The roof of the cathedral where ISIS snipers were stationed. Photo by Stefano Melgrati

Iraq: Return to Qaraqosh

The refugees from Erbil re-turn to their homes. But how can they begin again? Today, in this story written in arms and oil, there is "a decisive front" which also passes through the AVSI Tent Campaign.
Liliana Faccioli Pintozzi*

You can see the cross from far off. Planted along the road that connects Erbil, the proud capital of the Kurdish region, to Mosul, where Abu Bakr Al Baghdadi announced the foundation of the so-called "Islamic State" in July 2014. That cross is the first sign that today, three years later, things have changed. A wooden cross, simple but proud. It stands over the entrance to Qaraqosh, the city 33 km from Mosul that was the heart of the Christian community in one of the first Christian lands. A heart that stopped beating for 34 months, occupied by the black Caliphate. Its citizens faced a stark decision: convert to Islam or be killed. Thus, a city of 66,000 inhabitants was emptied out in a matter of a few days; two or three hundred men were all it took to guard it. Fear is more powerful than weapons.

"We never actually saw them. But we knew they had come. We knew what they were doing to the people. They were everywhere; they were our nightmare. That's why we ran." Saddiq Yassur tells us about his last moments in "his" Qaraqosh, sitting on the porch of the house where he sought refuge for all those months, but which he could never call "home." It is a run-down house in Ain-kawa, a suburb on the outskirts of Erbil, the center of the Iraqi Kurdistan Region. He speaks to us as he waits for the pickup truck that will soon arrive, which he will fill by the end of the next day. Finally, it's time to go Home.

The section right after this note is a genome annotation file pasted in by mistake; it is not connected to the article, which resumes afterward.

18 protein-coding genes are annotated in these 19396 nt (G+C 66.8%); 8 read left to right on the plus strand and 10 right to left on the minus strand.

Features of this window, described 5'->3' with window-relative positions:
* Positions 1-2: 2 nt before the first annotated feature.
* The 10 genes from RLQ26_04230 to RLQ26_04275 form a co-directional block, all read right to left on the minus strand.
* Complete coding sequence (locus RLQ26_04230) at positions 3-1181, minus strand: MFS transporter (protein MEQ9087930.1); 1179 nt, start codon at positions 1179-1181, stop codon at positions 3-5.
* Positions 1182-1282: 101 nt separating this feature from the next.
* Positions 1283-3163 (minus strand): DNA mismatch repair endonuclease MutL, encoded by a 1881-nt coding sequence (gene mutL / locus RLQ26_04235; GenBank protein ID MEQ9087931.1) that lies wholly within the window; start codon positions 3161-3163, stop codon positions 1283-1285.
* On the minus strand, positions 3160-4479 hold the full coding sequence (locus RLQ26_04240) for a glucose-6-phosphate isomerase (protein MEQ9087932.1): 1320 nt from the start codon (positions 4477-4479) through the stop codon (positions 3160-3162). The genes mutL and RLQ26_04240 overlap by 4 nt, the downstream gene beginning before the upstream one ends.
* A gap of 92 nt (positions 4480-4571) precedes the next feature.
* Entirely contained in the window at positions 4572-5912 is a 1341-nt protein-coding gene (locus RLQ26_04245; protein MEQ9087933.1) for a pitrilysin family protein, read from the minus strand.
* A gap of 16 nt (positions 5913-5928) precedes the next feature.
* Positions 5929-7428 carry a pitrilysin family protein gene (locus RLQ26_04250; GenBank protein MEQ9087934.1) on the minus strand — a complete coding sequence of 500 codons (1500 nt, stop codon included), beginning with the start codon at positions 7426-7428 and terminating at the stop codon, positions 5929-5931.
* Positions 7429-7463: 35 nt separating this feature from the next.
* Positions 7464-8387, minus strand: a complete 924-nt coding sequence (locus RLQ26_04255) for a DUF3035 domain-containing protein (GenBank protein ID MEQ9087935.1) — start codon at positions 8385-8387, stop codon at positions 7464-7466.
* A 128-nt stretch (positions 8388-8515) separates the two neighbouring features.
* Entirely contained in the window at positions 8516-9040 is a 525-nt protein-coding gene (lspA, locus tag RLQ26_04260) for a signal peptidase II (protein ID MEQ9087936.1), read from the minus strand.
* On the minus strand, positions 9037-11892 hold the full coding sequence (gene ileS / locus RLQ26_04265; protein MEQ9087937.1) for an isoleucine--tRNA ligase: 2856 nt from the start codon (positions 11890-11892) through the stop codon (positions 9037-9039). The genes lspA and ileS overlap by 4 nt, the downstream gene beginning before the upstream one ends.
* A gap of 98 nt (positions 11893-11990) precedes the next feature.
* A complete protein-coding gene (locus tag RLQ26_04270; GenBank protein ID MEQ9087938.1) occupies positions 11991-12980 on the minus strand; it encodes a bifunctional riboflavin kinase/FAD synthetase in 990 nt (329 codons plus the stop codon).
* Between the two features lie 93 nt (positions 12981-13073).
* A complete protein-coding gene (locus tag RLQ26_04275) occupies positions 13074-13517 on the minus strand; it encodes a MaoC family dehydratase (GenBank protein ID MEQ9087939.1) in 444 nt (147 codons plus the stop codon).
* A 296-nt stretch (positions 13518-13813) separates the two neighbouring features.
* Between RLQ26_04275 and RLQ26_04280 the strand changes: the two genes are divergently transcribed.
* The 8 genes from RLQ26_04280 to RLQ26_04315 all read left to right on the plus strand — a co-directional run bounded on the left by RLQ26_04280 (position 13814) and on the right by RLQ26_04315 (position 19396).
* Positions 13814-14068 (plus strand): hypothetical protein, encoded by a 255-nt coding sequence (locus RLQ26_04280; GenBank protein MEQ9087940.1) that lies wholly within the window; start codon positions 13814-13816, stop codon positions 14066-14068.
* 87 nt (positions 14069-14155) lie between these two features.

That which remains. Qaraqosh. The mixed smells of sand, burnt materials, rot and paint, gaso-line, and flesh. The sound of early rebuilding; the lights from the first stores shining between piles of bricks and cement, buildings that are now mere skeletons. The dry streets, lacking running water and electricity.

This is the home to which Saddiq returned, the two-story house he designed and built with his own hands, which he now shows to us with pride. The bedrooms. The bathroom with bright blue tiles. The spacious living room. "They've taken everything." He speaks of it with a sad voice, but his smile speaks of his joy, and his eyes of his steady will: it doesn't matter, we'll rebuild.

They took everything... but not quite. Not the painting of the Madonna and Child, which hangs disfigured in the center of the main wall in the room. Mary's face, Jesus' face, and the faces of the angels have all been destroyed. The image had been painted directly onto the wall, so to deface it they had to tear into the plaster, and it will stay that way forever. "I want to keep it this way so we never forget what happened. We'll paint another image on top of it, but the signs will remain in the bones of my house. I want to remember; we must remember." Remember. Which doesn't mean refusing to forgive.